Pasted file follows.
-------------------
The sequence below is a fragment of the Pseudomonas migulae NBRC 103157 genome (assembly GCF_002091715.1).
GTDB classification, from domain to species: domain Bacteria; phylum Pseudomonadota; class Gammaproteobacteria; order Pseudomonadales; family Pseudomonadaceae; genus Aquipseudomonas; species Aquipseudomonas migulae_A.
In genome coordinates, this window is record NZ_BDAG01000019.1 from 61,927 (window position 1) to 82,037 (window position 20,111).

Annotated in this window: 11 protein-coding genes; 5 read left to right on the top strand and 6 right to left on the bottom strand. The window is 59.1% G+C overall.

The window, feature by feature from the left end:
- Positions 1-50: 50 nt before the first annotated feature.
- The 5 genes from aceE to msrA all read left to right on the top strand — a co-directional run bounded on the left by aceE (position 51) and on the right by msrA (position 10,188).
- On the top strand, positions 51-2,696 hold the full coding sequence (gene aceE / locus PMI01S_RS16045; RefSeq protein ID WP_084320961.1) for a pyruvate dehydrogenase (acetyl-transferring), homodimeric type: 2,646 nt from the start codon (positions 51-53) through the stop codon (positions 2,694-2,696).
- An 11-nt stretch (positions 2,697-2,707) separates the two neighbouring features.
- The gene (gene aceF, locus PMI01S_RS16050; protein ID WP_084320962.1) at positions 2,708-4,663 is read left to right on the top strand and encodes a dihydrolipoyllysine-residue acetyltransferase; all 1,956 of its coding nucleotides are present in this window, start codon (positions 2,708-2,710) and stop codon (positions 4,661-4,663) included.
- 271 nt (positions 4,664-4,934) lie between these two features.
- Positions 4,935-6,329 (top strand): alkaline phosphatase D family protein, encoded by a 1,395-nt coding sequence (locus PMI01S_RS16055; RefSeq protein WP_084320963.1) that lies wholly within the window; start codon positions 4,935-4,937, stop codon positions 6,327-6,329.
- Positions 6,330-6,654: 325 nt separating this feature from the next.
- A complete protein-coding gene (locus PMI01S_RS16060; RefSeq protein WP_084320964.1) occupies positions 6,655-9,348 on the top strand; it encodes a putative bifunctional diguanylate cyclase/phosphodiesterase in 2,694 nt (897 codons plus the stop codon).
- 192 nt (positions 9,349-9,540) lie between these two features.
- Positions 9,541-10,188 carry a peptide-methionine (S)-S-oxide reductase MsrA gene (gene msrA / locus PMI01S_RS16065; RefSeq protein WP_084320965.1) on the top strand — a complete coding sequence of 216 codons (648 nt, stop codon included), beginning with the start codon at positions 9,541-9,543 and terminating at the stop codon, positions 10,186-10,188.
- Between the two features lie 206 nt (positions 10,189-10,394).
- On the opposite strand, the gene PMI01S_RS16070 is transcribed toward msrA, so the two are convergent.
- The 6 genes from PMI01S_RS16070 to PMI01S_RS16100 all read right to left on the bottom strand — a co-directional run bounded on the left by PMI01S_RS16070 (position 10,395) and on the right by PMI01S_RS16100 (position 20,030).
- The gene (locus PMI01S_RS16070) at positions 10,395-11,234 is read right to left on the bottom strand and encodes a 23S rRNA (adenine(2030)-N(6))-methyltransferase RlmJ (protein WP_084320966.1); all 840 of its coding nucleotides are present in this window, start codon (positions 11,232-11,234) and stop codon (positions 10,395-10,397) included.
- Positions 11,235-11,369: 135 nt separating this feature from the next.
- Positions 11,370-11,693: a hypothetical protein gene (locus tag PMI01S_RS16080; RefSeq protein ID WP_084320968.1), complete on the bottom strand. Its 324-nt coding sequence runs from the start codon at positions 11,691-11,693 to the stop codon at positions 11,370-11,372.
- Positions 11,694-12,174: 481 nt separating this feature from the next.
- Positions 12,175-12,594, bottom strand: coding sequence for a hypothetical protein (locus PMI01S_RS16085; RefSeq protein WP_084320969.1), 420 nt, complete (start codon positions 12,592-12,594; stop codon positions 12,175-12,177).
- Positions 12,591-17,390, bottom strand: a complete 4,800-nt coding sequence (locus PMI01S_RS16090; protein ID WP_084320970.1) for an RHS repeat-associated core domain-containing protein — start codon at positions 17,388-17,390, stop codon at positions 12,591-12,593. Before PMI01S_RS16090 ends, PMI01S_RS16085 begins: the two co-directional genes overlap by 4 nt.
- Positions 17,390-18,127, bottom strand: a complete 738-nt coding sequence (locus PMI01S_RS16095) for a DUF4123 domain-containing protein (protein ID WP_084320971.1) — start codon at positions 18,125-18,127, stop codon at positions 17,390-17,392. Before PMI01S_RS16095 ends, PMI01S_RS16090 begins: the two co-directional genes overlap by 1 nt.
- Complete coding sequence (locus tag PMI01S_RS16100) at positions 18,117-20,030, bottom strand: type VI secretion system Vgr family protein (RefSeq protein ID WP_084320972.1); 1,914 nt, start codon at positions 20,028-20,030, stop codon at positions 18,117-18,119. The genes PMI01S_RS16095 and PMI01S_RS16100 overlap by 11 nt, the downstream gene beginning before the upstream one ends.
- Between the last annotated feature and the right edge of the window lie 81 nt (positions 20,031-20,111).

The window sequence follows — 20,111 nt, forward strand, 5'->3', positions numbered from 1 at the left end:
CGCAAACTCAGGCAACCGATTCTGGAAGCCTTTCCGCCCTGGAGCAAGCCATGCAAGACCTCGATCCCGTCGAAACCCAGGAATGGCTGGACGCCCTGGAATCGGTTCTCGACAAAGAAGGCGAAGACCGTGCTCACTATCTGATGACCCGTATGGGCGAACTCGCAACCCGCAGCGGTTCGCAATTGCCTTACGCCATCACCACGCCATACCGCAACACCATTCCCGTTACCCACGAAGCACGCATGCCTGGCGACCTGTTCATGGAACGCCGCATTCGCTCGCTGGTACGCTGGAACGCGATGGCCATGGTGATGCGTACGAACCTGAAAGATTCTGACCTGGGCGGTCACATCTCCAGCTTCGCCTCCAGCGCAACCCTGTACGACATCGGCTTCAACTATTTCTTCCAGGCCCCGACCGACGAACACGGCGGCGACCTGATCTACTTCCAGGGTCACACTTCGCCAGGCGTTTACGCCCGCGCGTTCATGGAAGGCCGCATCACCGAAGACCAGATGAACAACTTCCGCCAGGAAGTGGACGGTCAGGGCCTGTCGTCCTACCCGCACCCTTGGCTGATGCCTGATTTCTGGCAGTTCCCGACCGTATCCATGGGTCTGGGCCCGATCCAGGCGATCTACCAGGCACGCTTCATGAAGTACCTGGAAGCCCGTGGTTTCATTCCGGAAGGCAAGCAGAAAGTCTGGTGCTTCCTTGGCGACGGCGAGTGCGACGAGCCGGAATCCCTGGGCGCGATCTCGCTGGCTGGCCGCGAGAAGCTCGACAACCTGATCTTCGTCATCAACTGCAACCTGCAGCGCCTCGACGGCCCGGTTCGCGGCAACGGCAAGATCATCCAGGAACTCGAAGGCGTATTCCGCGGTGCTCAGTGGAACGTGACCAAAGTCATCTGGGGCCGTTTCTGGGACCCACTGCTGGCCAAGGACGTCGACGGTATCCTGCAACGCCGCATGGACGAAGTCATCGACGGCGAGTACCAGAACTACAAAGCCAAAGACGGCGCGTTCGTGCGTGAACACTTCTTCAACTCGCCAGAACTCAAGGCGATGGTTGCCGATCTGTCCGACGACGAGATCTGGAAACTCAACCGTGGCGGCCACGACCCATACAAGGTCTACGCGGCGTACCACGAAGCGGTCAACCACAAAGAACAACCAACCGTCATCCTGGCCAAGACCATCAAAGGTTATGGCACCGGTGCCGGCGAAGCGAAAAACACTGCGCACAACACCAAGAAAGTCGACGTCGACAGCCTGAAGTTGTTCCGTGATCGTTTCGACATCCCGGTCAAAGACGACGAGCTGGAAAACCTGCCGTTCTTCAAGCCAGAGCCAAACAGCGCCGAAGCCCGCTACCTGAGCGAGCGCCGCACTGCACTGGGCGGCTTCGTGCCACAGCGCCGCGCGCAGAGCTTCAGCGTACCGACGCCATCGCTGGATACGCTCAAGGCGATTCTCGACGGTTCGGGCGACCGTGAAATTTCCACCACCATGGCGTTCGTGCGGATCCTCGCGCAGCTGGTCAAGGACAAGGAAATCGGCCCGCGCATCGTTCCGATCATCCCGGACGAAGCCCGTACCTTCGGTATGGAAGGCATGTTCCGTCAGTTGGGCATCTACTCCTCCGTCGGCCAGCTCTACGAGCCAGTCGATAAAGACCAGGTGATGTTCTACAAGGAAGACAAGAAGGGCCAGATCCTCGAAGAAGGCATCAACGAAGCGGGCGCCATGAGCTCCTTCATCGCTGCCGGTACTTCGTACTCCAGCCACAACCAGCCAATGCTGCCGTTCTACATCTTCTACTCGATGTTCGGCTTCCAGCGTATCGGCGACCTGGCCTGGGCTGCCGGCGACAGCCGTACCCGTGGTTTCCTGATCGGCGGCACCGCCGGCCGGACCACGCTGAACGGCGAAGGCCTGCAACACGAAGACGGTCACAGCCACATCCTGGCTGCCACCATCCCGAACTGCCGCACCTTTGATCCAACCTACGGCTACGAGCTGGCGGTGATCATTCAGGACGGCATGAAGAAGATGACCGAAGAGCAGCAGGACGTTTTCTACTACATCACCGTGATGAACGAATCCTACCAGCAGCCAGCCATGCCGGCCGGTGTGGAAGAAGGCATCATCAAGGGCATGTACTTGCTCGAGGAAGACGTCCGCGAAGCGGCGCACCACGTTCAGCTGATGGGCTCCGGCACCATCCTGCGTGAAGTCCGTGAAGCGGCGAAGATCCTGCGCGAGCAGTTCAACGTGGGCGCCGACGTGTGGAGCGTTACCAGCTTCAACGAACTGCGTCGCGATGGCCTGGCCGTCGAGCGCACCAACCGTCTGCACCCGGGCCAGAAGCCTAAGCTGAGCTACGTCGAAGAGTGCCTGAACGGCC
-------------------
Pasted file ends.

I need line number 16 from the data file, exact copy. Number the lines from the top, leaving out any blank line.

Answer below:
- Positions 9,541-10,188 carry a peptide-methionine (S)-S-oxide reductase MsrA gene (gene msrA / locus PMI01S_RS16065; RefSeq protein WP_084320965.1) on the top strand — a complete coding sequence of 216 codons (648 nt, stop codon included), beginning with the start codon at positions 9,541-9,543 and terminating at the stop codon, positions 10,186-10,188.